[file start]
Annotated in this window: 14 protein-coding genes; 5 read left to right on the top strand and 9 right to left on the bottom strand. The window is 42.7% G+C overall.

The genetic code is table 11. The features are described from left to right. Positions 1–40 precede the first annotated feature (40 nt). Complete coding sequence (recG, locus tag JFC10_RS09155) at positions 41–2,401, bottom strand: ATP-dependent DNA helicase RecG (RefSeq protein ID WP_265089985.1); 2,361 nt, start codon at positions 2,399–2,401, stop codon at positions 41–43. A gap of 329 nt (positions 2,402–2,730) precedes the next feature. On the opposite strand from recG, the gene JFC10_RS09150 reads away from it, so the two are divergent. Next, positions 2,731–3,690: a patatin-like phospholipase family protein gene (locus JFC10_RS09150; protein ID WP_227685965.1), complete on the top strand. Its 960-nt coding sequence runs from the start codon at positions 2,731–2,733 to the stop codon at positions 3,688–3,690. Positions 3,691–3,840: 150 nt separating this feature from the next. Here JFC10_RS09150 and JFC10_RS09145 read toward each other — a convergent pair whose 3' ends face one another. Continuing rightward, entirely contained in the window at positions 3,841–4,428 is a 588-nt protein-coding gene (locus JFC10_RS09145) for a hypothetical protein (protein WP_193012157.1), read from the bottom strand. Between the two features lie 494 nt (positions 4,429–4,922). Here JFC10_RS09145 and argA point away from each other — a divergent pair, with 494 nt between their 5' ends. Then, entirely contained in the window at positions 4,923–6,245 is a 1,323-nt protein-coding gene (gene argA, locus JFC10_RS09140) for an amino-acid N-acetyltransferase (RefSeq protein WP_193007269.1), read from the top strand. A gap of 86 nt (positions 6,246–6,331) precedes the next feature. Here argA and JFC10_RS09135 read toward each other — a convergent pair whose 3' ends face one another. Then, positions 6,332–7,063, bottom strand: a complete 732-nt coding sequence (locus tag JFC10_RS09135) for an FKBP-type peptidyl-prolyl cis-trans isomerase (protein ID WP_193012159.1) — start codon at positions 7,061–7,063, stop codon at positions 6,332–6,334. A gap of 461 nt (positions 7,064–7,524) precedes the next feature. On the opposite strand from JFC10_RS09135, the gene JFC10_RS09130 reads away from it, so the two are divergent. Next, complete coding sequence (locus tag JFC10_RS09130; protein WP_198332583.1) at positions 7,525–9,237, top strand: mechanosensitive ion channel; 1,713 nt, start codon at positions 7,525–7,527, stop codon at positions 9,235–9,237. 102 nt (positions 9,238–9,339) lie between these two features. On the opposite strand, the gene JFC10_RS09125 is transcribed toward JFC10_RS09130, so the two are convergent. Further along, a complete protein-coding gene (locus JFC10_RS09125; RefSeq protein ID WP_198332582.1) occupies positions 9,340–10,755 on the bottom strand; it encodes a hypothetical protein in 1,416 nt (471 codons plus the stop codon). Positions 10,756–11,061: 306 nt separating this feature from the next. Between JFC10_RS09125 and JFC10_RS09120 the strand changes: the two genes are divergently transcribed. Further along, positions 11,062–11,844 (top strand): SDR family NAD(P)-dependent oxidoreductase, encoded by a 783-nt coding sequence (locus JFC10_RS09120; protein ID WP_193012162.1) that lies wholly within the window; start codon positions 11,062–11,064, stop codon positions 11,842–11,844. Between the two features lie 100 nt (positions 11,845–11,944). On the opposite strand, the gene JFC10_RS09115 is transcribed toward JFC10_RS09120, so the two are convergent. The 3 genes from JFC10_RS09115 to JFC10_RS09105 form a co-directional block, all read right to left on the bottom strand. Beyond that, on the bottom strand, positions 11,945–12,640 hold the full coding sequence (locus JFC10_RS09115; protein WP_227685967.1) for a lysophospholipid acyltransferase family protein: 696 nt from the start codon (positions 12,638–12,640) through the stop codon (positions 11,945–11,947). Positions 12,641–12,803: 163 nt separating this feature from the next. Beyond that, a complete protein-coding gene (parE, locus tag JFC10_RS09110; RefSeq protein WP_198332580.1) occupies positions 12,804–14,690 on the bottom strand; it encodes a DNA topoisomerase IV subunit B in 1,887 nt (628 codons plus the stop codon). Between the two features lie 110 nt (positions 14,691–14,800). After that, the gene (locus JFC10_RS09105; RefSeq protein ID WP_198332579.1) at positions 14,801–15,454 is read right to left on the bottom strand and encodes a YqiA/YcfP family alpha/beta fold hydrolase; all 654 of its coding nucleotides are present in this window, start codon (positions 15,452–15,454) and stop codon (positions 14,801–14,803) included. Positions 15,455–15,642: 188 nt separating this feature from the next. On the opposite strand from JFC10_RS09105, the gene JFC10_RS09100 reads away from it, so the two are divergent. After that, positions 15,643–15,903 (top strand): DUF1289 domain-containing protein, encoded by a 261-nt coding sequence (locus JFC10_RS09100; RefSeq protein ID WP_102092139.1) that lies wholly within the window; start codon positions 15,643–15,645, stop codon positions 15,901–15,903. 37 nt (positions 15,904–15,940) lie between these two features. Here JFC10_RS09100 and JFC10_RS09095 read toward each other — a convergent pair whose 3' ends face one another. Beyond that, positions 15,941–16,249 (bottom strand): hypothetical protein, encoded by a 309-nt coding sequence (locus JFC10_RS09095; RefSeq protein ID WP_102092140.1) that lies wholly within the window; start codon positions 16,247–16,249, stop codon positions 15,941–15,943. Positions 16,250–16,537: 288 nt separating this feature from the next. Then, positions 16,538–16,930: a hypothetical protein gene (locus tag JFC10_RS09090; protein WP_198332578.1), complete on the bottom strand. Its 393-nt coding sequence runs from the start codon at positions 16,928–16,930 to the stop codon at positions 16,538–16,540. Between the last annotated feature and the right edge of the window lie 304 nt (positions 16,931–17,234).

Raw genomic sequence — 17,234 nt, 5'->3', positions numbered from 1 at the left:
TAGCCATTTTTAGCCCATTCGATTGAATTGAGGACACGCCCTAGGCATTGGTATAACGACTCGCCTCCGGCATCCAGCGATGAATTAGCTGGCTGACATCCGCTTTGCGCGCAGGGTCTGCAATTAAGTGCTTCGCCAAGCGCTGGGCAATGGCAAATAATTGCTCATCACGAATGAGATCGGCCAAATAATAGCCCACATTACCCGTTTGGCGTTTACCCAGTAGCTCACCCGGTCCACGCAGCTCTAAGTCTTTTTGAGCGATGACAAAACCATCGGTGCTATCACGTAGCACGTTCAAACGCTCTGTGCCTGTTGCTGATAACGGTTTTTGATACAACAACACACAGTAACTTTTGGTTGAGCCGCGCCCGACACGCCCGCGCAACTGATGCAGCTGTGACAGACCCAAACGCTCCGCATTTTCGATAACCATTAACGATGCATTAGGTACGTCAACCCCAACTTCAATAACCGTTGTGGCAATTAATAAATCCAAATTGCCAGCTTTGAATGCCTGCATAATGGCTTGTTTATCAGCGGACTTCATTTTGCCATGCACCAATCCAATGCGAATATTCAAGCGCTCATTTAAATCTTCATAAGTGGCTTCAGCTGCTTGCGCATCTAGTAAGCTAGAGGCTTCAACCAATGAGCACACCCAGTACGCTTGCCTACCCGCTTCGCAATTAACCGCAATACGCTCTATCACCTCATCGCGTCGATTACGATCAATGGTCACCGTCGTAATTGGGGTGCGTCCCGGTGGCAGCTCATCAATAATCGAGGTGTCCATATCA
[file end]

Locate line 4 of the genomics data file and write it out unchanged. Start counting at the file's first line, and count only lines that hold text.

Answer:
TAGCCATTTTTAGCCCATTCGATTGAATTGAGGACACGCCCTAGGCATTGGTATAACGACTCGCCTCCGGCATCCAGCGATGAATTAGCTGGCTGACATCCGCTTTGCGCGCAGGGTCTGCAATTAAGTGCTTCGCCAAGCGCTGGGCAATGGCAAATAATTGCTCATCACGAATGAGATCGGCCAAATAATAGCCCACATTACCCGTTTGGCGTTTACCCAGTAGCTCACCCGGTCCACGCAGCTCTAAGTCTTTTTGAGCGATGACAAAACCATCGGTGCTATCACGTAGCACGTTCAAACGCTCTGTGCCTGTTGCTGATAACGGTTTTTGATACAACAACACACAGTAACTTTTGGTTGAGCCGCGCCCGACACGCCCGCGCAACTGATGCAGCTGTGACAGACCCAAACGCTCCGCATTTTCGATAACCATTAACGATGCATTAGGTACGTCAACCCCAACTTCAATAACCGTTGTGGCAATTAATAAATCCAAATTGCCAGCTTTGAATGCCTGCATAATGGCTTGTTTATCAGCGGACTTCATTTTGCCATGCACCAATCCAATGCGAATATTCAAGCGCTCATTTAAATCTTCATAAGTGGCTTCAGCTGCTTGCGCATCTAGTAAGCTAGAGGCTTCAACCAATGAGCACACCCAGTACGCTTGCCTACCCGCTTCGCAATTAACCGCAATACGCTCTATCACCTCATCGCGTCGATTACGATCAATGGTCACCGTCGTAATTGGGGTGCGTCCCGGTGGCAGCTCATCAATAATCGAGGTGTCCATATCA